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Vikings and the Viking Age: A Needs-Based Approach

Laponza, Nadine LU (2017) ARKM21 20171
Archaeology
Abstract
The Viking Age has long been understood to be a time of great violence. However, research in the last 50 or so years has tended to focus only on more peaceful aspects of Nordic cultures during that period. This thesis works to change that, and tries to find ways to bring violence back into the fold. The aim of this project is to test Johan Galtung’s needs-based typology of violence against Viking Age Nordic practices, and to determine whether the application of these typologies affects our images of the Viking Age. The concepts of the Viking Age itself, and of how violence can be defined, are also explored. Further, the thesis seeks to understand how violence in the Viking Age became a potential cultural norm, how it manifested, and how... (More)
The Viking Age has long been understood to be a time of great violence. However, research in the last 50 or so years has tended to focus only on more peaceful aspects of Nordic cultures during that period. This thesis works to change that, and tries to find ways to bring violence back into the fold. The aim of this project is to test Johan Galtung’s needs-based typology of violence against Viking Age Nordic practices, and to determine whether the application of these typologies affects our images of the Viking Age. The concepts of the Viking Age itself, and of how violence can be defined, are also explored. Further, the thesis seeks to understand how violence in the Viking Age became a potential cultural norm, how it manifested, and how these manifestations can be identified in the archaeological record. The results show that, though his typology and definitions of violence were written for the study of modern societies, Galtung’s research is invaluable to archaeological understandings of violence, which was found to have pervaded Nordic societies in a variety of surprising ways. (Less)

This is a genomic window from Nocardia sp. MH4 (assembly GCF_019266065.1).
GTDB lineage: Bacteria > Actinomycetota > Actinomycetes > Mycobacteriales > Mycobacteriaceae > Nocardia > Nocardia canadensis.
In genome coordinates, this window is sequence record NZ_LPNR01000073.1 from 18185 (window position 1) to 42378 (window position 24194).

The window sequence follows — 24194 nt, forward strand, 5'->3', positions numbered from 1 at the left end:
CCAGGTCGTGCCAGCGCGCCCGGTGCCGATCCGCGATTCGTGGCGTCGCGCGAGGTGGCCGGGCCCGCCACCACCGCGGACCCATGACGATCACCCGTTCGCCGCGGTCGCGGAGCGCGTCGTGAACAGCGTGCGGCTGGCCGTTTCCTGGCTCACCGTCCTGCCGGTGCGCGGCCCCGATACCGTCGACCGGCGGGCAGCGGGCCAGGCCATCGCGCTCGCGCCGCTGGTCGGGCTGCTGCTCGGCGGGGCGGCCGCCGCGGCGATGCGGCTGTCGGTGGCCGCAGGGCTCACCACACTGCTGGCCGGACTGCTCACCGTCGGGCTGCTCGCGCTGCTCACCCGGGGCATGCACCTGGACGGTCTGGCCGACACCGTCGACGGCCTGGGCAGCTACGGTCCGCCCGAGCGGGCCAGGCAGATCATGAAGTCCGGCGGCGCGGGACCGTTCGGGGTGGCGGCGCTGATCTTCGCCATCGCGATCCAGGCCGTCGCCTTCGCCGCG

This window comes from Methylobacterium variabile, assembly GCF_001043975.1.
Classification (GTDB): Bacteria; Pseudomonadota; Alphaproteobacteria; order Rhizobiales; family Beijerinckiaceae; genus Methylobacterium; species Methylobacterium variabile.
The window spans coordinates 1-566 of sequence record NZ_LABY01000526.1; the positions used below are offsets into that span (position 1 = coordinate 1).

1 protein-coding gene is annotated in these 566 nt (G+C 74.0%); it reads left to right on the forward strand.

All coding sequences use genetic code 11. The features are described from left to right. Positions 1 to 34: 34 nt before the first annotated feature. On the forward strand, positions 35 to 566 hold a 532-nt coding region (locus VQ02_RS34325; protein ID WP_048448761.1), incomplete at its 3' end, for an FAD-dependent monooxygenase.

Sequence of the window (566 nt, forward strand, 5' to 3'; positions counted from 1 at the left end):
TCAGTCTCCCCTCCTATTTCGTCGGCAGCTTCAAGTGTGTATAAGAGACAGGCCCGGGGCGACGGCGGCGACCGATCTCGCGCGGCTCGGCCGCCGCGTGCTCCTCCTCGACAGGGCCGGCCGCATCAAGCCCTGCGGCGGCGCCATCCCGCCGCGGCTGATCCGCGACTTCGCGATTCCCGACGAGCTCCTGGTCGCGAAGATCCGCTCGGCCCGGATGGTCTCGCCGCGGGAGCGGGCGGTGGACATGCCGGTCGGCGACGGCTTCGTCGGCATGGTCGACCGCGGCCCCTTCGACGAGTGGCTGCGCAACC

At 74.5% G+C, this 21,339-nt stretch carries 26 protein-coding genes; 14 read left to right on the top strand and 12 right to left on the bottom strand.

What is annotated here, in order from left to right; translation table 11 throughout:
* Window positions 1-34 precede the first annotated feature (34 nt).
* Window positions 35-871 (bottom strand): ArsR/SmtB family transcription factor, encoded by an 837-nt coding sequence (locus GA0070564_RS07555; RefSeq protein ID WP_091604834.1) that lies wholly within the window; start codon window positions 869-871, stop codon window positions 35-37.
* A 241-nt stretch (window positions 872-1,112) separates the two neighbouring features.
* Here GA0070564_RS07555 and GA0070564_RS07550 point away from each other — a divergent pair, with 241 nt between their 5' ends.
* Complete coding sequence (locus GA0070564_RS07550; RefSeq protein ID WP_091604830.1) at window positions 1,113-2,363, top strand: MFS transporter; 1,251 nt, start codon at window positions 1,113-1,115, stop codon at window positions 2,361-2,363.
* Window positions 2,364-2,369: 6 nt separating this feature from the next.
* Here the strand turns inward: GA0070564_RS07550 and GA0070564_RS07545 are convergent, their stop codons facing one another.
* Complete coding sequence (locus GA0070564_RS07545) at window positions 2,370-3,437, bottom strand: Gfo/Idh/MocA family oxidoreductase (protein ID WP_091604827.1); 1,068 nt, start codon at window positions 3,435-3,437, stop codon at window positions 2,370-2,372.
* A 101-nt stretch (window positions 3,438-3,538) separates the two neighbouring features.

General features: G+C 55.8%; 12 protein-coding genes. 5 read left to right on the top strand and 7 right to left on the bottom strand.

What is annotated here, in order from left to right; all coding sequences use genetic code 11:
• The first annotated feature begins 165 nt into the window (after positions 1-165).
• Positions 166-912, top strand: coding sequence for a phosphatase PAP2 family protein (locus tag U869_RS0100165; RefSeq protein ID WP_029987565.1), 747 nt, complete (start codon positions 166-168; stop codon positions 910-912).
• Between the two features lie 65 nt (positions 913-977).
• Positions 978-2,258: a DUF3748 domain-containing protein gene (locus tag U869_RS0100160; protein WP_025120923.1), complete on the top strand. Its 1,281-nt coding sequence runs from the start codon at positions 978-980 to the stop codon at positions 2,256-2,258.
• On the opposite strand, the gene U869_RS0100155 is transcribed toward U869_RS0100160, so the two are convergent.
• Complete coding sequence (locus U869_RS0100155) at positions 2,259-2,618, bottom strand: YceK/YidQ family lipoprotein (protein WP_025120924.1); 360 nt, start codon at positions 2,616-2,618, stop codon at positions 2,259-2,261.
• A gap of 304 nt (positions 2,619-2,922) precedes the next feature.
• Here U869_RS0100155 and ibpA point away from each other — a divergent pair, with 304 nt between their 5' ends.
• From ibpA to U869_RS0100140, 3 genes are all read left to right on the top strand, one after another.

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author
Laponza, Nadine LU
supervisor
organization
course
ARKM21 20171
year
type
H2 - Master's Degree (Two Years)
subject
keywords
identity, freedom, well-being, survival, violence, Viking Age
language
English
id
8924522
date added to LUP
2018-02-06 16:55:54
date last changed
2018-02-06 16:55:54
@misc{8924522,
  abstract     = {The Viking Age has long been understood to be a time of great violence. However, research in the last 50 or so years has tended to focus only on more peaceful aspects of Nordic cultures during that period. This thesis works to change that, and tries to find ways to bring violence back into the fold. The aim of this project is to test Johan Galtung’s needs-based typology of violence against Viking Age Nordic practices, and to determine whether the application of these typologies affects our images of the Viking Age. The concepts of the Viking Age itself, and of how violence can be defined, are also explored. Further, the thesis seeks to understand how violence in the Viking Age became a potential cultural norm, how it manifested, and how these manifestations can be identified in the archaeological record. The results show that, though his typology and definitions of violence were written for the study of modern societies, Galtung’s research is invaluable to archaeological understandings of violence, which was found to have pervaded Nordic societies in a variety of surprising ways.},
  author       = {Laponza, Nadine},
  keyword      = {identity,freedom,well-being,survival,violence,Viking Age},
  language     = {eng},
  note         = {Student Paper},
  title        = {Vikings and the Viking Age: A Needs-Based Approach},
  year         = {2017},
}